The Salvation Army in Wisconsin works to keep families in their homes.
By Julie Chung –
After preventing evictions for 95 percent of its clients in its first year, The Salvation Army’s Eviction Diversion program in La Crosse, Wis., has been extended through funding from The La Crosse Community Foundation.
The Salvation Army is awaiting approval for a 50,000 grant from The Otto Bremer Foundation, which issued the same amount to fund the program in its first year. In the meantime, the program is running on a $10,000 grant from The La Crosse Community Foundation and the Army is seeking additional funding.
The Eviction Diversion program served a total of 47 people in 2014. Of the 22 families served, 21 remained in their households.
“[We’re] trying to prevent this program from turning into another financial program, so focusing more on the case management aspect and allowing the individuals to go out there and find more resources on their own, and then come back to find what financial aspect that we can assist them with,” said Tennille Spears, the program’s outreach case manager. “We’re just drilling more on creating the self-sufficiency aspect of it.”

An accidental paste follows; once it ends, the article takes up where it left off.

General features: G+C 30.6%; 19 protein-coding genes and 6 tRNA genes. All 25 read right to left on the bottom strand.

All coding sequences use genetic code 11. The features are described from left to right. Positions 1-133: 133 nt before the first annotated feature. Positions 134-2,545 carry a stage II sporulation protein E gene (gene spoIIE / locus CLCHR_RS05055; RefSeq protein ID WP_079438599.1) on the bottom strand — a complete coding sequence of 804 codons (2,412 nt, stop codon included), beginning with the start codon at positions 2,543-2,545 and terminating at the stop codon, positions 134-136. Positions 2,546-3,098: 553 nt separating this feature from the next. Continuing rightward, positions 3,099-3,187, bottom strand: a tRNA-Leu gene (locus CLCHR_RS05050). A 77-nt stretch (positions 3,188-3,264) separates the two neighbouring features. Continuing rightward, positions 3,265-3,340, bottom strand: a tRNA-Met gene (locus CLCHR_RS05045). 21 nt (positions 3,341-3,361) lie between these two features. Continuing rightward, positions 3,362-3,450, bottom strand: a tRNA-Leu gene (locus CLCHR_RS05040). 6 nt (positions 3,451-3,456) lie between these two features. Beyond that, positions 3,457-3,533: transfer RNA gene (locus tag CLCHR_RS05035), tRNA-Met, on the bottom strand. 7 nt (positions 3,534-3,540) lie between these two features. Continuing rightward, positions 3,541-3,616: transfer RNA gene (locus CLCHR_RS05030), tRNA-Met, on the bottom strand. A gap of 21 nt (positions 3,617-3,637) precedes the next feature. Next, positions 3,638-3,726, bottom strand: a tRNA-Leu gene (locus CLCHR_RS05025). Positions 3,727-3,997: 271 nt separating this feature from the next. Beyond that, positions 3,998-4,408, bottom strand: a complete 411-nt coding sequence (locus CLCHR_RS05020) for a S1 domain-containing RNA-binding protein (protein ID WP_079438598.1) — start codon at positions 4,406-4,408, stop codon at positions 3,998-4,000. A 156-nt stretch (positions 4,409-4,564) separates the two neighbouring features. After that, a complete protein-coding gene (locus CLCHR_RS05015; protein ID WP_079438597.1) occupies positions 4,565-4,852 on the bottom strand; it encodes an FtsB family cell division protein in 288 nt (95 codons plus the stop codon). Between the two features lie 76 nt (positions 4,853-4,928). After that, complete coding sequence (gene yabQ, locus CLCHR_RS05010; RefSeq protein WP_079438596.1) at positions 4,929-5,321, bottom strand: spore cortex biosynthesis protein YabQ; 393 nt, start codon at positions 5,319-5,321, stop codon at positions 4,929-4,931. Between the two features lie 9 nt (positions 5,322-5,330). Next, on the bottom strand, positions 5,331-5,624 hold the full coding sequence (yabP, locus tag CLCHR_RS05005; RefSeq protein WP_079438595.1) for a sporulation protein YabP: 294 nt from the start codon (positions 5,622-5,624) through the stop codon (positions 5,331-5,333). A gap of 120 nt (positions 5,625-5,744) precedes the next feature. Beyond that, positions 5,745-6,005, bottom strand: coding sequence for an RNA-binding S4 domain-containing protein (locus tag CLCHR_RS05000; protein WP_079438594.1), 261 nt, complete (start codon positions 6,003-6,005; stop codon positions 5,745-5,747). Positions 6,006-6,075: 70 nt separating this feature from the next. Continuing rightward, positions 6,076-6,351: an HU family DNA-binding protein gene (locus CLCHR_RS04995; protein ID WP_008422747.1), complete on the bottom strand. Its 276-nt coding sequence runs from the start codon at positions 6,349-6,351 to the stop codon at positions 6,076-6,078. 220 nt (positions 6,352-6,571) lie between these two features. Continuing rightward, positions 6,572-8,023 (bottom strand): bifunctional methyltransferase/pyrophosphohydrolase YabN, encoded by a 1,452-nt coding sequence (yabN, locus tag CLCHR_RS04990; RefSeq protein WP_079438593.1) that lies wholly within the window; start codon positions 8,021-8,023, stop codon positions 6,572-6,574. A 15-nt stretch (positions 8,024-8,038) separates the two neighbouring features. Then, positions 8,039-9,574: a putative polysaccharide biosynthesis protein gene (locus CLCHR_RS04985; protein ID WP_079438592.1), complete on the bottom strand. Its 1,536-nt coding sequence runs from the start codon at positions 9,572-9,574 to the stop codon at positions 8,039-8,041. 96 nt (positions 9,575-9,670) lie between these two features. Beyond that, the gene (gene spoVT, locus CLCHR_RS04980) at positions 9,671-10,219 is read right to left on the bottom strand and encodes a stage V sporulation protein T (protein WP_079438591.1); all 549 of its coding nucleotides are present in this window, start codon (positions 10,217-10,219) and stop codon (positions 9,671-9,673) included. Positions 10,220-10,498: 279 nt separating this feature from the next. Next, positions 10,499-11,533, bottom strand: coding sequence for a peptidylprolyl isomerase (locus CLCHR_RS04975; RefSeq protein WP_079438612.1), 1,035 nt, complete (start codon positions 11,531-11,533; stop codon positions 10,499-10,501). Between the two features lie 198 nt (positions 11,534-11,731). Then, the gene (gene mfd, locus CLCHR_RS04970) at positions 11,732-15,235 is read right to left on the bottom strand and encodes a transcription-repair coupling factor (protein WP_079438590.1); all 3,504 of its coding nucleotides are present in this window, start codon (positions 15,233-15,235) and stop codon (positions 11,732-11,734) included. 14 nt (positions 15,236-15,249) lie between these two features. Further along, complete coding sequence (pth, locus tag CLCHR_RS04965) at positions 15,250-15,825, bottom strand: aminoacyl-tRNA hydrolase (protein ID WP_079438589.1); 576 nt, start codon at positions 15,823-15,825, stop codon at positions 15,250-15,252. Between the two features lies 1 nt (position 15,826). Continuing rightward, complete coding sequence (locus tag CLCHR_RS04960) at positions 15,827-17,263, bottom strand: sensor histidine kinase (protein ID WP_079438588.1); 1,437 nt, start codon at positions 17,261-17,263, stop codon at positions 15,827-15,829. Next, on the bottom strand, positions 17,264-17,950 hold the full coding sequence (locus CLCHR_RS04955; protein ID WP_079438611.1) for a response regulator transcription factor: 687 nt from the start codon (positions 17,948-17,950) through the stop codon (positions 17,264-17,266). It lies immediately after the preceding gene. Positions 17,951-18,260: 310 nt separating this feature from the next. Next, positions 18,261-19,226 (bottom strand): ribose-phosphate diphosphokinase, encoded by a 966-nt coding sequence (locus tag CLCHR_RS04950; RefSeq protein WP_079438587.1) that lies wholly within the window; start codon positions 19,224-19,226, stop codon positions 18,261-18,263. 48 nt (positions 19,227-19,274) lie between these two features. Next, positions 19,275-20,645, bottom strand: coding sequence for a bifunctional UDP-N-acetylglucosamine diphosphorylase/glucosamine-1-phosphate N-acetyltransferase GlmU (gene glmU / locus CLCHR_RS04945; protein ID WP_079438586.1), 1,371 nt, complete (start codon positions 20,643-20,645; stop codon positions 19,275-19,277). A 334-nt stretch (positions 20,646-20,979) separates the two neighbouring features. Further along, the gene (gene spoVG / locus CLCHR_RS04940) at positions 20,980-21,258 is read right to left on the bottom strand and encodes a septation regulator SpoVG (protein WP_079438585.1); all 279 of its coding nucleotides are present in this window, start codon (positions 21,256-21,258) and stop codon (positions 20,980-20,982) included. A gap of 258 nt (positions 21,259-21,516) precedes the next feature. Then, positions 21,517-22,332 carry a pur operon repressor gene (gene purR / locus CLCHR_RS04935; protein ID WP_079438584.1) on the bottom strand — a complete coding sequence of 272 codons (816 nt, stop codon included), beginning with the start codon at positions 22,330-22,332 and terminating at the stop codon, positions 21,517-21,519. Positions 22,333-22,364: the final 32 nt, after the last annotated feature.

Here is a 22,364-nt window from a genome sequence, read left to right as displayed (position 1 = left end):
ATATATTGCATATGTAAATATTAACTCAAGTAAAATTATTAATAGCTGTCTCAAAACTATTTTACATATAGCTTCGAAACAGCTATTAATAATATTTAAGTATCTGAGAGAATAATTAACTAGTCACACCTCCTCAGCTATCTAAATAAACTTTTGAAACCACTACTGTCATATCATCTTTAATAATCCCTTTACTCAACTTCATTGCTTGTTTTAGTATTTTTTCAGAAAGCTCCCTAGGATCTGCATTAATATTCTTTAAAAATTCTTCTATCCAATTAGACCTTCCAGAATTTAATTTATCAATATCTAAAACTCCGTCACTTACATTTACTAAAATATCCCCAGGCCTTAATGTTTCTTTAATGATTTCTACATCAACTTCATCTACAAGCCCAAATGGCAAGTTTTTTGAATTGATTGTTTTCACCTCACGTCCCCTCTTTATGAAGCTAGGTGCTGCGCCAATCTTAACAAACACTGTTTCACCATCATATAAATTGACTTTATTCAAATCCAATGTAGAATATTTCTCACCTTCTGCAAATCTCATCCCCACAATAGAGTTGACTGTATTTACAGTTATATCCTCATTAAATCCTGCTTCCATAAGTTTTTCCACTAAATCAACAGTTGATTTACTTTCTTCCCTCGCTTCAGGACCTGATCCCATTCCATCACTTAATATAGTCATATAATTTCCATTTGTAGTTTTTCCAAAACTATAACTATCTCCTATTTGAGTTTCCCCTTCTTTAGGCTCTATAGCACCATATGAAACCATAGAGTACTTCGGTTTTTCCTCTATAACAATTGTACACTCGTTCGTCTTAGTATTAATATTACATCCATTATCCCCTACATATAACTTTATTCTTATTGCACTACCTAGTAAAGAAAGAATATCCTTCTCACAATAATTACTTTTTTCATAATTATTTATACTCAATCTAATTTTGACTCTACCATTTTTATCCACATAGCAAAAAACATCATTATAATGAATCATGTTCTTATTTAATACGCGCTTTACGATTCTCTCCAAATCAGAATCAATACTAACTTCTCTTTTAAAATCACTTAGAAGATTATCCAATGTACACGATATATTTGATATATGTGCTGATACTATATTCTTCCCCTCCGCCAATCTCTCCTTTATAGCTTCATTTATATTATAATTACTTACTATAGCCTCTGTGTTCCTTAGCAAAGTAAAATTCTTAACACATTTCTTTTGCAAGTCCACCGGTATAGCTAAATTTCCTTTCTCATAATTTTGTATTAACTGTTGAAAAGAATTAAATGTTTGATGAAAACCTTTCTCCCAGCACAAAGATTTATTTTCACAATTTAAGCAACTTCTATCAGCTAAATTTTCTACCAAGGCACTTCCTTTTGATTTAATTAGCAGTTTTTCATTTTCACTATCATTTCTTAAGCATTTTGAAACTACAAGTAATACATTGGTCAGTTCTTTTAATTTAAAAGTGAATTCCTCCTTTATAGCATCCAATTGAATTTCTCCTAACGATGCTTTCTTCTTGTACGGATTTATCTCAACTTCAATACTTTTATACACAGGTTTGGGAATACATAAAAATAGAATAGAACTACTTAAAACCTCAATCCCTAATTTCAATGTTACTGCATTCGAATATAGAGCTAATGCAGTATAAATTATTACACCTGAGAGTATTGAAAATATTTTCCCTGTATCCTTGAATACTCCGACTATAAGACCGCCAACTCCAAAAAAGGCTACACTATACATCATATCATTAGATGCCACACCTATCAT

Services offered include: personal case plans to promote self-sufficiency, financial counseling, employment resources, transportation resources, child care providers, agency referrals and client follow-up.
In order to qualify as a client for the program an individual must: have a source of income, agree to be in the program for at least 90 days, be on a lease, and present evidence to prove a short-term crisis. Qualified families may be self-referred or referred by a treatment professional.
The Salvation Army separately offers a rental assistance program as well as an emergency shelter in La Crosse, where 23.5 percent of residents live below the poverty line. Wisconsin’s state average is just 12.5 percent.
“The program is designed to help people,” said Linda Cabazel, a current client of the Eviction Diversion program. “It’s saved me from losing my home. I’m a single mother of two and though I’m a veteran, there is not a whole lot for women veterans with children…I’ve dealt with many programs, including the VA, because you find yourself in a life situation that is beyond your control as something less than desirable and you get treated as though you’re less desirable, and with Tennille I’ve never been treated that way.”
The program currently serves nine people. Spears said the financial budgeting counseling service the program provides is one of the most helpful resources for clients because it teaches them financial management skills, such as how to break up rent payments into smaller increments.
“You’re more likely to have families that will succeed because you have someone there that is willing to help you and guide you and still treat you just like another human being, and I think that’s very crucial for any program,” Cabazel said.